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2018 Skoda Karoq to kill off the entry-level SUV

By Barry Park, 23 Jun 2017 Car News

2018 Skoda Karoq to kill off the entry-level SUV

No one buys the cheapest Skoda cars, meaning the Karoq compact SUV will be pretty richly equipped when it arrives here in April

HAS Skoda killed off the entry-level car? If it has, the upcoming Skoda Karoq mid-size SUV could be one of the best buys around when it arrives.

The Czech car maker has hinted the Karoq will push the boundaries of comfort and equipment when it launches around April next year – not what you’d expect from a marque that kick-started its life here as a budget alternative to mainstream passenger cars.

It means the five-seater should go down a similar path to the seven-seat Kodiaq that launched here recently featuring a long equipment list, all-wheel drive and a turbocharged four-cylinder engine. The value-for-money equation will still be strong, but will come in a package that rings of premium rather than poor, the car maker says.

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It should be enough to give middle-ground rivals including the Toyota RAV4, the all-new Mazda CX-5, the Hyundai Tucson and the Nissan X-Trail a bit of a shake.

Skoda Australia spokesman Paul Pottinger told WhichCar that buyers here were unique globally, and that was changing the way it offered its products here.

“Look at the buying trend in Skoda; no one buys entry level,” Pottinger said. “So we don’t actually have any entry-level Skodas any more.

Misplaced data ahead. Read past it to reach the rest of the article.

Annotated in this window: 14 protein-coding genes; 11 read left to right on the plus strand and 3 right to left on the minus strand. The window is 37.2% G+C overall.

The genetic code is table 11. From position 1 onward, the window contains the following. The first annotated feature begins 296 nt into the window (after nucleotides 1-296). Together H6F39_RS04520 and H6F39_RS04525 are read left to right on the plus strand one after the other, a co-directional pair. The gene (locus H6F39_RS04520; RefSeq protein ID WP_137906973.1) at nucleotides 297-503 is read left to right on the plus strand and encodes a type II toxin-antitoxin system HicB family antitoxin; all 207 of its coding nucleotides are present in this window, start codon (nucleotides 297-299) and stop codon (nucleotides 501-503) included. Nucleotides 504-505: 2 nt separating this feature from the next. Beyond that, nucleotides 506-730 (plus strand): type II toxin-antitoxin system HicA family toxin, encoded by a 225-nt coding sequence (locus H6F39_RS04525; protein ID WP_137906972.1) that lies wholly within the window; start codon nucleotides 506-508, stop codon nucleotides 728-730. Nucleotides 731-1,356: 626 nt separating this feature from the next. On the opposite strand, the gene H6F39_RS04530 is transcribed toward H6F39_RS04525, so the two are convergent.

“That’s why Kodiaq came out as all-wheel-drive and seven-seat only, because no one was going to buy beneath that.”

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He said nine out of every 10 buyers picking up the brand’s large hatchback and wagon, the Superb, bought the car with all the packages available, while for its smaller Octavia hatch and wagon range, the strongest selling model was the range-topping RS.

“They see it [the Skoda brand] as a prestige alternative, while they don’t see Volkswagen as a prestige alternative,” Pottinger said.

The problem first surfaced with the previous-generation Octavia, with Pottinger saying the brand ended up with “all these entry-level Octavias sitting on grass that no one wanted to buy”.

“We actually had to add some packs and make them standard packs because no one would buy the $21,000, $22,000 version. That’s now through the entire range.”

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Like many of its competitors, the Karoq – built on the same platform as the similarly sized Volkswagen Tiguan – will arrive in Australia with either front- or all-wheel-drive options available.

The range-topping engine is a turbocharged 140kW 2.0-litre four-cylinder diesel engine driving all four wheels via a seven-speed dual-clutch automatic transmission, while a turbocharged 1.5-litre petrol engine driving the front wheels is also expected to make an appearance here.

The Karoq includes the option of a digital instrument panel, and automatic city braking – a feature rolling out as standard across a number of Skoda models.